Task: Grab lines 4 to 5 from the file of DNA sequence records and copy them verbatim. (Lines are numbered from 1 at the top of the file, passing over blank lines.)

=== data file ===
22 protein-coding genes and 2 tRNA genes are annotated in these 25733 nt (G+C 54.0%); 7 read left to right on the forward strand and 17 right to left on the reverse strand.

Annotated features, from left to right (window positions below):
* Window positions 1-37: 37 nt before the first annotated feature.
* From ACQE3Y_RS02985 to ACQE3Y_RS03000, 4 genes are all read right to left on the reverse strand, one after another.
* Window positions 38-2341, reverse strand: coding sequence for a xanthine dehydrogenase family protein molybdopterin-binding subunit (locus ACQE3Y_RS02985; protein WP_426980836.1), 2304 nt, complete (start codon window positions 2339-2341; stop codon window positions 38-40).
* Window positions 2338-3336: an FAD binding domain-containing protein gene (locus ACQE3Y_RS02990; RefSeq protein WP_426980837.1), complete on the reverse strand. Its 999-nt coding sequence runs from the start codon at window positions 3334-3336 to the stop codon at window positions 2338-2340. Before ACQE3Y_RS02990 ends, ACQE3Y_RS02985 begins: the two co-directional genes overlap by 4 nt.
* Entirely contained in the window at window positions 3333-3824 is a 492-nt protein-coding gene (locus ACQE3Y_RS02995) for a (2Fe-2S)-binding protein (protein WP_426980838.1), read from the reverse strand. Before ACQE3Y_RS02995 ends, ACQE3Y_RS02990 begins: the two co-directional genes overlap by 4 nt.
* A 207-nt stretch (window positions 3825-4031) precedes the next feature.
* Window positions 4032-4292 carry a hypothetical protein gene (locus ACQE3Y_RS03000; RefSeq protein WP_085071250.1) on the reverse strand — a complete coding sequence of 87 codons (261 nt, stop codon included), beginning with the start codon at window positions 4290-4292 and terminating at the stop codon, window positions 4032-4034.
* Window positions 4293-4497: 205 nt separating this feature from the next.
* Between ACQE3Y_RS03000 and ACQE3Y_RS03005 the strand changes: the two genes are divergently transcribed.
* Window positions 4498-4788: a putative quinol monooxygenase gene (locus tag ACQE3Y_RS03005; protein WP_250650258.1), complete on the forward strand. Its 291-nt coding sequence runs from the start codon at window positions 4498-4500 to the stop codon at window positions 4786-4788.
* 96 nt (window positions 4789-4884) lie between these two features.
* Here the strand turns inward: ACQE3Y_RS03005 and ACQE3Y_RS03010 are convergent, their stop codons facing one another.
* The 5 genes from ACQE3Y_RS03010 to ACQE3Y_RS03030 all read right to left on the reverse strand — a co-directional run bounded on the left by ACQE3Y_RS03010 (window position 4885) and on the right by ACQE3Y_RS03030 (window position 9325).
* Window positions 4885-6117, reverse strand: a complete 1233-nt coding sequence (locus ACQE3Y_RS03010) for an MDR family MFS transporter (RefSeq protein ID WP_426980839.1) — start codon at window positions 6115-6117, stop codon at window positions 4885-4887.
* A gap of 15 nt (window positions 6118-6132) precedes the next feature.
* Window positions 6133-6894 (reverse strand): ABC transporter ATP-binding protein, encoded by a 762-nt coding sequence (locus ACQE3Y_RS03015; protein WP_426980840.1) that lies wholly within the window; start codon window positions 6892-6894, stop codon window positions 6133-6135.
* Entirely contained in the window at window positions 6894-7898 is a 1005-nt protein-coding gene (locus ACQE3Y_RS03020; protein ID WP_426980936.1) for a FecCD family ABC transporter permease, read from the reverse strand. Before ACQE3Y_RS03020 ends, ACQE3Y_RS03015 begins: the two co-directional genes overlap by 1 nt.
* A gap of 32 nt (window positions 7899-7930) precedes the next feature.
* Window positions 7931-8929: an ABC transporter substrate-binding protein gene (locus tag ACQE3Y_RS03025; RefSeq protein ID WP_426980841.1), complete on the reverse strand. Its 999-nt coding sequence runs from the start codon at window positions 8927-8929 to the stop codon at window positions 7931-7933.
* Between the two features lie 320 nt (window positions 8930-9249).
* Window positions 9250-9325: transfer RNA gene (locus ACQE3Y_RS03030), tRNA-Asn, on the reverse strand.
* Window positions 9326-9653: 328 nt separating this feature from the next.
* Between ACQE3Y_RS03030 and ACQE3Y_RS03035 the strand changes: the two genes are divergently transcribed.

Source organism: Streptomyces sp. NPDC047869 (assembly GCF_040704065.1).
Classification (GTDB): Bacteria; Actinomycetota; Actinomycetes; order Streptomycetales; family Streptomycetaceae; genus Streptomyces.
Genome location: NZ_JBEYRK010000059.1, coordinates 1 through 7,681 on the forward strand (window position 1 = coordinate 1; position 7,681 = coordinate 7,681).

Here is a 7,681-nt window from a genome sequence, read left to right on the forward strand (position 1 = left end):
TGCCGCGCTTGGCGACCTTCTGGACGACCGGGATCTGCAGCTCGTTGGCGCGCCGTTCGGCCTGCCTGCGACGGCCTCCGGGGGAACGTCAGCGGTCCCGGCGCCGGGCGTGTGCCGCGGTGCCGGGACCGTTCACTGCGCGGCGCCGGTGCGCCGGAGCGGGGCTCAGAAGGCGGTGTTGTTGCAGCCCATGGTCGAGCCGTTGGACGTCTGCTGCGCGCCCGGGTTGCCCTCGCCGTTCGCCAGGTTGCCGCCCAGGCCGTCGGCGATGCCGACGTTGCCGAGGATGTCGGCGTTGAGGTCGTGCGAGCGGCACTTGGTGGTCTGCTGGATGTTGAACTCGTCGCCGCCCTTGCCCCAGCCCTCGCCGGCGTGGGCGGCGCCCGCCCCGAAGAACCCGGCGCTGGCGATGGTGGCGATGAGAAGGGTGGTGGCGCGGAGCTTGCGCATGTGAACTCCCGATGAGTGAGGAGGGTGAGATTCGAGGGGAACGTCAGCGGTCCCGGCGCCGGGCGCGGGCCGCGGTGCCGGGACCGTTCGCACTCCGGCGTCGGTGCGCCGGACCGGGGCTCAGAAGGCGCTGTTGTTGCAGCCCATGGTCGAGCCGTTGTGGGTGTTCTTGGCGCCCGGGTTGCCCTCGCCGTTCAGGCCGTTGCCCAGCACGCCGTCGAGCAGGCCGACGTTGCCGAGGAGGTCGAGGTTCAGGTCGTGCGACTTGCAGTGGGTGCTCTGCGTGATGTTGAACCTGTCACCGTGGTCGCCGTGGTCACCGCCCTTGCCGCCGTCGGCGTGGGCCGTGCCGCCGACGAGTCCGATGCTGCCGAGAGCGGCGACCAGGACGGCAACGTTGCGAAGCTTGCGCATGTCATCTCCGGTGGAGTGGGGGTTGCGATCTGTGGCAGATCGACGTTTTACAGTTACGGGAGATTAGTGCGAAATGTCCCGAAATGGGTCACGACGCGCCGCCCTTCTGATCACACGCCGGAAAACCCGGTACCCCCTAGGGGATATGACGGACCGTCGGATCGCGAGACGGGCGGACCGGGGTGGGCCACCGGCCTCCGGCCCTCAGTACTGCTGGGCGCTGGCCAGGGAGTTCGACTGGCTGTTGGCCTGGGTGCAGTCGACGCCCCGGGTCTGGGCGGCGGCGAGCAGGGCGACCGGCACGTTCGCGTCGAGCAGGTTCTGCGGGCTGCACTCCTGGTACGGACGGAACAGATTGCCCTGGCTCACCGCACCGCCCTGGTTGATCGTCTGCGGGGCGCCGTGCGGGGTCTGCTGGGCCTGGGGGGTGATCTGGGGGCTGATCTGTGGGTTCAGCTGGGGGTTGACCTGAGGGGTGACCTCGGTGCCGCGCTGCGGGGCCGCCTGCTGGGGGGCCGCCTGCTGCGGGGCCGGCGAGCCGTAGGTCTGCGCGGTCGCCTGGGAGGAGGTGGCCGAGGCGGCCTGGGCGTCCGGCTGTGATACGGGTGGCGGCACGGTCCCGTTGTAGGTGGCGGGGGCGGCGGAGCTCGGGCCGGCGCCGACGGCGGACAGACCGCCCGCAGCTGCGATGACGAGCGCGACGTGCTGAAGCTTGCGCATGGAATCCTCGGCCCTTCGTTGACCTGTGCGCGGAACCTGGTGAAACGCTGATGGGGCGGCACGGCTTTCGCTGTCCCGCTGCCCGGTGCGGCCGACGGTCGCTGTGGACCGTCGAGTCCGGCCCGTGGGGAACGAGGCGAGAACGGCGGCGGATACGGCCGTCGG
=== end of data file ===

* From ACQE3Y_RS02985 to ACQE3Y_RS03000, 4 genes are all read right to left on the reverse strand, one after another.
* Window positions 38-2341, reverse strand: coding sequence for a xanthine dehydrogenase family protein molybdopterin-binding subunit (locus ACQE3Y_RS02985; protein WP_426980836.1), 2304 nt, complete (start codon window positions 2339-2341; stop codon window positions 38-40).